Praise for Declan Burke: “Burke shows again that he’s not just a comic genius, but also a fine dramatic writer and storyteller.” – Booklist. “Proust meets Chandler over a pint of Guinness.” – Spectator. “Among the most memorable books of the year, of any genre.” – Sunday Times. “A hardboiled delight.” – Guardian. “Imagine Donald Westlake and Richard Stark collaborating on a screwball noir.” – Kirkus Reviews. “A cross between Raymond Chandler and Flann O’Brien.” – John Banville.

Thursday, January 3, 2008

Going Underground-ish

As regular readers (hi, mum) of Crime Always Pays will be aware, we’re big, big fans of Seamus Smyth. Not the elves, obviously – they’re tiny big fans. But we think QUINN was one of the defining Irish crime narratives of the last decade, and we never could work out why Smyth was only big in Japan. Three cheers, two stools and resounding huzzah, then, for those impeccably tasteful French, where – a little mole-shaped birdie tells us – Smyth has recently signed a three-book deal for QUINN, RED DOCK and THE MOLE’S CAGE. Quoth Seamus:
“The best part is, they’re already written. And all three were bestsellers in Japan. Let’s hope the French are as enthusiastic.”
Being, erm, diligent researchers, the elves have winkled out the synopsis to THE MOLE’S CAGE, which runneth thusly:
In July 1972, 17-year-old Michael Hill is arrested crossing the border into the Irish Republic, interrogated and interned in Long Kesh, an ex-RAF airfield ten miles west of Belfast. The compounds (or ‘cages’), some two dozen, house several thousand men. He is put into Cage 5, nicknamed ‘the Moles’ Cage’ because inmates are forever doing what moles do – burrowing. They live in corrugated-iron Nissan huts – ovens in summer, fridges in winter. Conditions are akin, according to the Red Cross permanently stationed outside, to those of a WW2 POW camp. The only way out for Michael is to convince the army he is not IRA. Naturally they believe the IRA when they back him up. Many men are in the same Catch-22. And many of them are known to Michael. For him, walking into Long Kesh is like walking into a pub on the Falls Road – a sea of familiar faces, kids he went to school with, in some cases their fathers. One pal was interned because he had fuse wire in his toolbag, which can be used to make detonators – he’s an apprentice electrician. Another was interned because he delivered bread in Catholic areas and therefore, according to army logic, had to be in a position to know who was in the IRA and what they were planning. Milkmen got the same treatment. It’s a crazy world where justice has been removed and there’s nowhere to go for it. Michael’s forever trying to escape, but the IRA control the escape committees and they want their own men out, not non-members. Countless tunnels cave in because there’s no shoring. After years of fighting for decent food and better conditions, the IRA CO orders the place burnt to the ground. The men survive living out in all weathers for months, under ‘tents’ made from corrugated iron. But the charred remains bring opportunities – they can be used for shoring. A plan is hatched to dig a 200 foot tunnel, for the whole cage to escape, then each cage in turn under the cover of darkness …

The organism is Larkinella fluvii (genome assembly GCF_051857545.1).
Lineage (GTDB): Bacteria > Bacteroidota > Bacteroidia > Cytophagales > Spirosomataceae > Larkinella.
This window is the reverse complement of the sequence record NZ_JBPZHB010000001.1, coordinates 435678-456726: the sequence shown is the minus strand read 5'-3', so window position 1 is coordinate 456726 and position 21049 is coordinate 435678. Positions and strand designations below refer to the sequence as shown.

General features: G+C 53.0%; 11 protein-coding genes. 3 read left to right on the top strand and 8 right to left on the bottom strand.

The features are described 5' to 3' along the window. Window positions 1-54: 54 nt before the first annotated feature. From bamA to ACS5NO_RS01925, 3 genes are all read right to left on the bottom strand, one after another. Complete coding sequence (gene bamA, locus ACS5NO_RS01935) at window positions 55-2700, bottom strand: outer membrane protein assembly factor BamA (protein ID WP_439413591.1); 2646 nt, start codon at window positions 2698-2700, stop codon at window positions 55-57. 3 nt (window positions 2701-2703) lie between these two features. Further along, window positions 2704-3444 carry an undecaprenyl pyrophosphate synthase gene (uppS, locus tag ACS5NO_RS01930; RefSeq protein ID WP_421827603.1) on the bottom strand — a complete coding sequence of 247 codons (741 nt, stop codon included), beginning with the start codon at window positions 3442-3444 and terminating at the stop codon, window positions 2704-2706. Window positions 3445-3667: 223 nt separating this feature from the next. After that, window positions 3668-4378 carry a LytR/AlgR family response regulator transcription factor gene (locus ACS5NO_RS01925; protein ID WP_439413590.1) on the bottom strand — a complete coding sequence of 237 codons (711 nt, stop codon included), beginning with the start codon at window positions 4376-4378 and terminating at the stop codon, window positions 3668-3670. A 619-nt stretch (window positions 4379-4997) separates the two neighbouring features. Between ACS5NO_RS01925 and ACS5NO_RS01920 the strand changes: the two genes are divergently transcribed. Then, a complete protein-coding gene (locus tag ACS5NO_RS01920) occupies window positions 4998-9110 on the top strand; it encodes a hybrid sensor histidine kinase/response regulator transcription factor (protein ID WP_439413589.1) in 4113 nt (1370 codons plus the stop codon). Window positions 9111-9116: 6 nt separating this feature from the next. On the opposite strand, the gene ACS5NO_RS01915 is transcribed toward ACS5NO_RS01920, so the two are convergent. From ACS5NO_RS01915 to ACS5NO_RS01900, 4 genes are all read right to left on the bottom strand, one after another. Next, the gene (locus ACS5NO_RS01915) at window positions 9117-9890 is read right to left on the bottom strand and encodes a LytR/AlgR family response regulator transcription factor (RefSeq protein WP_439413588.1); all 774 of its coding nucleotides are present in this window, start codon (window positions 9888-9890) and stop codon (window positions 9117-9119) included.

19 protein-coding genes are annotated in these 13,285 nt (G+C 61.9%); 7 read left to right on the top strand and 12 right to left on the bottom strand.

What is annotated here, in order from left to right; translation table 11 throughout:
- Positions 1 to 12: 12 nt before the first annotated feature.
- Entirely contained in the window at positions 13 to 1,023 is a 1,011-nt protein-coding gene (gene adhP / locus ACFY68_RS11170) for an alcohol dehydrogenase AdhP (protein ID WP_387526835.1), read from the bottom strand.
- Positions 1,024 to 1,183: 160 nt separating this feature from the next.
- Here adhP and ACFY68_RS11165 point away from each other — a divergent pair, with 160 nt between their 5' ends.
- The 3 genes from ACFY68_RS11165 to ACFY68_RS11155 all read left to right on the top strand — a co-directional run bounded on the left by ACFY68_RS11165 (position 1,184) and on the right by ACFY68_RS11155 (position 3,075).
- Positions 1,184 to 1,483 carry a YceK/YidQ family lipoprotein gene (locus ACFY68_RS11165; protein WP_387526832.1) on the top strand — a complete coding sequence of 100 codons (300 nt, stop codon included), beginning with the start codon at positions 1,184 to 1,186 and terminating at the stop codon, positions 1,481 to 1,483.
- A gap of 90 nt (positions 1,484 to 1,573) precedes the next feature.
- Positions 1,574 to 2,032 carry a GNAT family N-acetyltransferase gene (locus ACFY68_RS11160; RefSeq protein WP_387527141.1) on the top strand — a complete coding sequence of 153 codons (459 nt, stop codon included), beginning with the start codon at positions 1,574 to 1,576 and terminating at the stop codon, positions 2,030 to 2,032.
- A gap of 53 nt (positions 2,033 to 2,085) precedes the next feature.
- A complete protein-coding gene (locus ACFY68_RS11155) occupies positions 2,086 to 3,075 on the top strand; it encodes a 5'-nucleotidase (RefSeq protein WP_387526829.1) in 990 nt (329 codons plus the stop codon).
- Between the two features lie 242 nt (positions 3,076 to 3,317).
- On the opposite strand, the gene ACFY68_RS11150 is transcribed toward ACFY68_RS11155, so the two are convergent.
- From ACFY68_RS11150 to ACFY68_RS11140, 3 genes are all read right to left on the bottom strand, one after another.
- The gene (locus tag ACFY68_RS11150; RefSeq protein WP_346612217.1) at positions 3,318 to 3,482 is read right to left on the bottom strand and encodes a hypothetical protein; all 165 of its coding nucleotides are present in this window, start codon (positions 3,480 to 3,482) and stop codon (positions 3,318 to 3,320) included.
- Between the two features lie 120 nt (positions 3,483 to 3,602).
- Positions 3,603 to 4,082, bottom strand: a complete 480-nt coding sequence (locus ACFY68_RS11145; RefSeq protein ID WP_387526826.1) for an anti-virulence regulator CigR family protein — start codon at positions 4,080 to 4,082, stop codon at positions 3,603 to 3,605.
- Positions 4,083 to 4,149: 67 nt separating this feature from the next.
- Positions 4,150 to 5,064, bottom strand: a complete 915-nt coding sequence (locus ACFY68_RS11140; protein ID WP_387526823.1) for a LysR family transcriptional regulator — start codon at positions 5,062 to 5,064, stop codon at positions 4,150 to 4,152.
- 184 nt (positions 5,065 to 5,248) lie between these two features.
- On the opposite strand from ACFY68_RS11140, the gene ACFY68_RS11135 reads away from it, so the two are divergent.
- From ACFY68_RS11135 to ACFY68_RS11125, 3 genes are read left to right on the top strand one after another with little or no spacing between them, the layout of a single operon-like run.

Quoth Seamus:
“THE MOLE’S CAGE focuses on the experiences of the thousands of Catholics wrongly interned without charge or recourse to legal representation, not on the IRA. A lot’s been written about the H-Blocks but this story covers the four years before they were built, about which comparatively little has been written. It’s a first-person narrative told through the eyes of a streetwise teenager.”
Bon chance, Monsieur Smyth …